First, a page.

that through this foundation (Peter) the Kingdom of Christ would be unconquerable; that the spiritual guidance of the faithful was placed in the hands of Peter, as the special representative of Christ."


    Peter preached the first Gospel message by which thousands entered into the church and into the kingdom of the heavens. He was given the [plural] keys of the kingdom of the heavens.

    We may say one key he used to let the Jews in on the day of Pentecost. And the other he used to open the way for the Gentiles to enter in Acts 10 in the house of Cornelius.

    There is no hint in the New Testament that Peter pointed to himself as something special. And he humbly recommends the younger apostle Paul as worthy of our attention. This is all the more striking when we know that Paul had rebuked Peter in public (See Gal. 2:11-15) .

    "But when Cephas came to Antioch, I opposed him to his face because he stood condemned, For before some came from James, he continually ate with the Gentiles; but when they came, he began to shrink back and separated himself, fearing those of the circumcision.

    And the rest of the Jews also joined him in this hypocrisy, so that even Barnabas was carried away in their hypocrisy. But when I saw that they were not walking in a straighforward way in relation to the truth of the gospel, I said to Cephas before them all,

    If you, being a Jew, live like the Gentiles and not like the Jews, how is it that you compel the Gentiles to live like the Jews ? "


    This little episode reveals that the most influential of the elder Christians in the church in Jerusalem at the time was most likely James, the brother of Jesus and not Peter. It was the opinion of James and the ones most loyal to James that caused Peter fear.

    Where was this "rock" then ? Paul had to remind him not to be a hypocrite about the fact that God had told Peter the Gentiles would be co-members in the church.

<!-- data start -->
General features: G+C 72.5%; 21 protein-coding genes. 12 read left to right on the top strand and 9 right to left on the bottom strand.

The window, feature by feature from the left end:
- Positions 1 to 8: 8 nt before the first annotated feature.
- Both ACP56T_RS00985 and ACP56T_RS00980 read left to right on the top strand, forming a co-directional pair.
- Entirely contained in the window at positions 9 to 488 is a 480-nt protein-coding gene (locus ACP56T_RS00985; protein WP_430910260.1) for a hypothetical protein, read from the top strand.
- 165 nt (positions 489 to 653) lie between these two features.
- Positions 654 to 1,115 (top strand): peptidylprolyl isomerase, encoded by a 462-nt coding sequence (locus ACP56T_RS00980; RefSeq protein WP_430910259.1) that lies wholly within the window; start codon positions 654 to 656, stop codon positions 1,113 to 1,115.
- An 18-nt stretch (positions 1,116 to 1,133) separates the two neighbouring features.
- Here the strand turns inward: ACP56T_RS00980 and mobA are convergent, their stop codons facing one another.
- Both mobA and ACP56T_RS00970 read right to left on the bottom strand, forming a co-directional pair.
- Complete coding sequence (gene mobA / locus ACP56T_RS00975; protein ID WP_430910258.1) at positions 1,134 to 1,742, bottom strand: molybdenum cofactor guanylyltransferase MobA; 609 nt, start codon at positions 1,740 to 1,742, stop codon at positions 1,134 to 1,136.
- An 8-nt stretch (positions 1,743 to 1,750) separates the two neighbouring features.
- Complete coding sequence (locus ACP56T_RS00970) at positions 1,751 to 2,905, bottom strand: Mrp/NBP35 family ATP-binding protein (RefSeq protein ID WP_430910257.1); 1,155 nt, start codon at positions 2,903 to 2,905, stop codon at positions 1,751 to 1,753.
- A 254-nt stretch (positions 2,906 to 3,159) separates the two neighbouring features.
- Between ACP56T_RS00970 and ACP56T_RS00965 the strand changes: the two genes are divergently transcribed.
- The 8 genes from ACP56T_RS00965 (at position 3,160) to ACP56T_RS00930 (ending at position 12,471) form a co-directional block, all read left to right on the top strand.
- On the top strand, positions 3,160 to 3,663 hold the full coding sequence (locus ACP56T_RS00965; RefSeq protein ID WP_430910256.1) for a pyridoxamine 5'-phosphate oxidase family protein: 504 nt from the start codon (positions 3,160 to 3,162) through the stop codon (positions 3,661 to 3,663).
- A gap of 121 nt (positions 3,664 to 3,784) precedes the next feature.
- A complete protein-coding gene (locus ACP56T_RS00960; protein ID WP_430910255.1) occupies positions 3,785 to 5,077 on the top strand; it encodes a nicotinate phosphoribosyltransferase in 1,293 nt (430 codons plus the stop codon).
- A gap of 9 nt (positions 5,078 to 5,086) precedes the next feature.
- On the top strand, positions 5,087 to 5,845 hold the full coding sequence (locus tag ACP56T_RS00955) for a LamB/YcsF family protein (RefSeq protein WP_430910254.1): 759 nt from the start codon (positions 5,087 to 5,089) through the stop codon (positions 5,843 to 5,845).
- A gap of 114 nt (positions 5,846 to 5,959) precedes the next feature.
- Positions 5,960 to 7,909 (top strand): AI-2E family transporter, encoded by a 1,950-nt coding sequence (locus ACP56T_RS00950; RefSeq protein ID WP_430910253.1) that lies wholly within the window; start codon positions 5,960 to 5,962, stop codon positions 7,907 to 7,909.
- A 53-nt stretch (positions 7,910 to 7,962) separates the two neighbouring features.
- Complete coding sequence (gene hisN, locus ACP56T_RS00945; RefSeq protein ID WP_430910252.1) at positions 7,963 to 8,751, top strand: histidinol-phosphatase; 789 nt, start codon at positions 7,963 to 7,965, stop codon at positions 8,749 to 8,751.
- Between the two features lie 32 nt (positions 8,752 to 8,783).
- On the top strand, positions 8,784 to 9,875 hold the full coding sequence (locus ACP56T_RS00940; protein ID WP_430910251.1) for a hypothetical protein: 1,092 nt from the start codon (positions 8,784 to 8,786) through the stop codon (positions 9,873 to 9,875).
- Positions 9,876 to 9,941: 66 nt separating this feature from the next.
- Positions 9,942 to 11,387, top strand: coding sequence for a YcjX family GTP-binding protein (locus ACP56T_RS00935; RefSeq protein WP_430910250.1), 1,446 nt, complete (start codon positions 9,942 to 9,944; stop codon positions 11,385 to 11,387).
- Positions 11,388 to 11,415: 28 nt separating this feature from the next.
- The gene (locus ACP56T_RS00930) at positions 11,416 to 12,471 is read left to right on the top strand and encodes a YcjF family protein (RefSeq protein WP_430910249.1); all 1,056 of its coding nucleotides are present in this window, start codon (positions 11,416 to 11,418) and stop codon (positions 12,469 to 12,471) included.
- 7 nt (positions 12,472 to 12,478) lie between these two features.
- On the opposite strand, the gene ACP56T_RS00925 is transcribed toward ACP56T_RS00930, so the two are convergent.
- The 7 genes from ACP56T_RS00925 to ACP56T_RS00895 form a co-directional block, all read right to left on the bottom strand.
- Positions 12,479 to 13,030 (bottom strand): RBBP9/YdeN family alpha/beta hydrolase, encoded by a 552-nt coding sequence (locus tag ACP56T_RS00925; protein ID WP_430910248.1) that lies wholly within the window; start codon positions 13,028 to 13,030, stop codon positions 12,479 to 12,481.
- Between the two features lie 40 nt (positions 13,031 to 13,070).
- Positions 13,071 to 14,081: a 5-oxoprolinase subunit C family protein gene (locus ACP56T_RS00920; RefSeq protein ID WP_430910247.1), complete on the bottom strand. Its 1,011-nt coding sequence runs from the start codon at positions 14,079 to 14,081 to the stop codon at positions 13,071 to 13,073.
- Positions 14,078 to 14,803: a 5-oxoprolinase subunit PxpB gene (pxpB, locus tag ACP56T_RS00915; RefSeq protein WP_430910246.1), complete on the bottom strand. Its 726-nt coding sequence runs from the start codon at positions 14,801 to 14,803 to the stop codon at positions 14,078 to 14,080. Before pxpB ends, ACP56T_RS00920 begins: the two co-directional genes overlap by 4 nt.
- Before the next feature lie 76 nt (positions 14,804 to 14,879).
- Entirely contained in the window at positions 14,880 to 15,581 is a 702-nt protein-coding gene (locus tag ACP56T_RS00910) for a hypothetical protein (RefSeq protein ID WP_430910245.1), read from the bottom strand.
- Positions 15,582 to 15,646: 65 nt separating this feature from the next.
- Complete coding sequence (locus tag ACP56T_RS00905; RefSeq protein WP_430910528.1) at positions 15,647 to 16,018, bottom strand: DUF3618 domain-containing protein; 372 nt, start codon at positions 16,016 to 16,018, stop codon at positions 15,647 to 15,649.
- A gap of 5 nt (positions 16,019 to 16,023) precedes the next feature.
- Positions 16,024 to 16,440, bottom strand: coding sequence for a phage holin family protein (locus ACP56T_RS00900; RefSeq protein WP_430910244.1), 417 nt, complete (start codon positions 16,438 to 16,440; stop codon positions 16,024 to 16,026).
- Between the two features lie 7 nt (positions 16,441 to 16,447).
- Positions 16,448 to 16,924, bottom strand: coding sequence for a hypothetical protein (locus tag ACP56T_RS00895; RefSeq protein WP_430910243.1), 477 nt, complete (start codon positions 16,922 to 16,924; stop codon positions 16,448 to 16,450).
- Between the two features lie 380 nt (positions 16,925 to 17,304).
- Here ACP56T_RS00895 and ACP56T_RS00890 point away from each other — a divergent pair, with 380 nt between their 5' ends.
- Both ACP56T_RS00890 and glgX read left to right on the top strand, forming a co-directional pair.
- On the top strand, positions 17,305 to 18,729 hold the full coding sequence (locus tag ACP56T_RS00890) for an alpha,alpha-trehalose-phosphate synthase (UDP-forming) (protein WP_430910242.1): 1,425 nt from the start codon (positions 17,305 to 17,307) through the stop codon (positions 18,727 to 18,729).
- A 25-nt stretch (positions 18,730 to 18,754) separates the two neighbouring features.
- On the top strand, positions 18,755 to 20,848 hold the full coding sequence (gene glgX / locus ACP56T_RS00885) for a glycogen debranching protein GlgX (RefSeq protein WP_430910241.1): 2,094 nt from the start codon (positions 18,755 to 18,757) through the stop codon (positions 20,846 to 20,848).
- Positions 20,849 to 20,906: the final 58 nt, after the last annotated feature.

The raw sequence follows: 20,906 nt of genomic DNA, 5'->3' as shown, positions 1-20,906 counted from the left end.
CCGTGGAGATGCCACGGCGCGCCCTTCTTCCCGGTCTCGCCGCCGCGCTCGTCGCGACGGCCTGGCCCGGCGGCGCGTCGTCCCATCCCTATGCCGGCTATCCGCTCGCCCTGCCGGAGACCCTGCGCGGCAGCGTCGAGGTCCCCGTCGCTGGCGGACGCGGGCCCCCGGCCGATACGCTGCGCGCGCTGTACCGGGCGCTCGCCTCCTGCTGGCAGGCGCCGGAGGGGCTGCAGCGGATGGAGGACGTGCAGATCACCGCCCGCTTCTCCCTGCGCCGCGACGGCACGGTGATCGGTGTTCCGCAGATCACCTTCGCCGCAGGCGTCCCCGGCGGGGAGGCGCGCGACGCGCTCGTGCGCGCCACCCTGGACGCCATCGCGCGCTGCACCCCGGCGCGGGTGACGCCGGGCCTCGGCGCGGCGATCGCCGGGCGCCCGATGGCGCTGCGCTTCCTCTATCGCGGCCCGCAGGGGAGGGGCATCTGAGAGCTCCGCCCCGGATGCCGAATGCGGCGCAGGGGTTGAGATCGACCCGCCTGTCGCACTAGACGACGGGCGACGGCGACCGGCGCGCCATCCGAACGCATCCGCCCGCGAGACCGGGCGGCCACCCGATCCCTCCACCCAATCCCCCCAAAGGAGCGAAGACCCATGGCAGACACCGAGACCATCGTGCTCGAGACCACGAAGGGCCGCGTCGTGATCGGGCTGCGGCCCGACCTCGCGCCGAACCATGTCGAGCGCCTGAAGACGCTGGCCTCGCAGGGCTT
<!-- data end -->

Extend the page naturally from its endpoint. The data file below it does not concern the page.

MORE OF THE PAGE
The final decision in the council at Jerusalem about the need to circumcise the Gentile Christians was made by James rather than Peter. You over evaluate Peter as being the rock of the church.

    "And when they finished speaking, James answered, saying, Men, brothers, listen to me (Acts 15:13) ...

    Therefore I judge that we do not harass those from the Gentiles who are turning to God." (v.19)


    In that council of apostles and elders the final say was decided not by Peter but by James, the brother of Jesus. I think historically this is quite typical. The early disciples thinking naturally would evaluate the flesh relative of the Messiah to be to closest one to lead the new movement.

    Had we been there, we probably would have thought the same thing. "Why not let the natural BROTHER of Jesus be the leader of all the apostles?"
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    05 Jan '17 00:201 edit
    Originally posted by wolfgang59
    So why Peter?
    Kipha would be more valid.
    Or if you want to translate Rock.

    Why stick with the Latin?
    I suggest you search on

    What language was Matthew written in?

    Several sources say it was Greek from the start. I like the idea that it wasn't written for an Aramaic audience and so wasn't translated from Aramaic.